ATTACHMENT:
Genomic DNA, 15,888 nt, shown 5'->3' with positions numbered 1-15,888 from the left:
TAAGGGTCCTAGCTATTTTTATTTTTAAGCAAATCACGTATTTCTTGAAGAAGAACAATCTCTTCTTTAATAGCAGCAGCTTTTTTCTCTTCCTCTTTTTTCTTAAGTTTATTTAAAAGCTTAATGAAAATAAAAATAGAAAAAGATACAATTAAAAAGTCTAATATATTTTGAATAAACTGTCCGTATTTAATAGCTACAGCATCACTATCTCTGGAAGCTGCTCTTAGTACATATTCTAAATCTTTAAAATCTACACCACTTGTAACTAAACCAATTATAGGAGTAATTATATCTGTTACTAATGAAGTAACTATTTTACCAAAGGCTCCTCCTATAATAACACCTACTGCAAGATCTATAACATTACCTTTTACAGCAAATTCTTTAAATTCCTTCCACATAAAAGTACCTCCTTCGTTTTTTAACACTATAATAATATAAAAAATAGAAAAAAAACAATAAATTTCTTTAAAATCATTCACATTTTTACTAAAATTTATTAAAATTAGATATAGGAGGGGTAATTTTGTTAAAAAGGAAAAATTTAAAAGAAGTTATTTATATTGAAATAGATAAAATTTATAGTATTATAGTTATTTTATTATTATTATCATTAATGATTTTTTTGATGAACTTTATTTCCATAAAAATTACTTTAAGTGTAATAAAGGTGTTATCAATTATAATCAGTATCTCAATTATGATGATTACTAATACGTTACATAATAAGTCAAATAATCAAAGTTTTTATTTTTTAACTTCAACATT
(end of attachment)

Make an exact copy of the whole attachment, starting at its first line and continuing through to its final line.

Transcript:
Genomic DNA, 15,888 nt, shown 5'->3' with positions numbered 1-15,888 from the left:
TAAGGGTCCTAGCTATTTTTATTTTTAAGCAAATCACGTATTTCTTGAAGAAGAACAATCTCTTCTTTAATAGCAGCAGCTTTTTTCTCTTCCTCTTTTTTCTTAAGTTTATTTAAAAGCTTAATGAAAATAAAAATAGAAAAAGATACAATTAAAAAGTCTAATATATTTTGAATAAACTGTCCGTATTTAATAGCTACAGCATCACTATCTCTGGAAGCTGCTCTTAGTACATATTCTAAATCTTTAAAATCTACACCACTTGTAACTAAACCAATTATAGGAGTAATTATATCTGTTACTAATGAAGTAACTATTTTACCAAAGGCTCCTCCTATAATAACACCTACTGCAAGATCTATAACATTACCTTTTACAGCAAATTCTTTAAATTCCTTCCACATAAAAGTACCTCCTTCGTTTTTTAACACTATAATAATATAAAAAATAGAAAAAAAACAATAAATTTCTTTAAAATCATTCACATTTTTACTAAAATTTATTAAAATTAGATATAGGAGGGGTAATTTTGTTAAAAAGGAAAAATTTAAAAGAAGTTATTTATATTGAAATAGATAAAATTTATAGTATTATAGTTATTTTATTATTATTATCATTAATGATTTTTTTGATGAACTTTATTTCCATAAAAATTACTTTAAGTGTAATAAAGGTGTTATCAATTATAATCAGTATCTCAATTATGATGATTACTAATACGTTACATAATAAGTCAAATAATCAAAGTTTTTATTTTTTAACTTCAACATT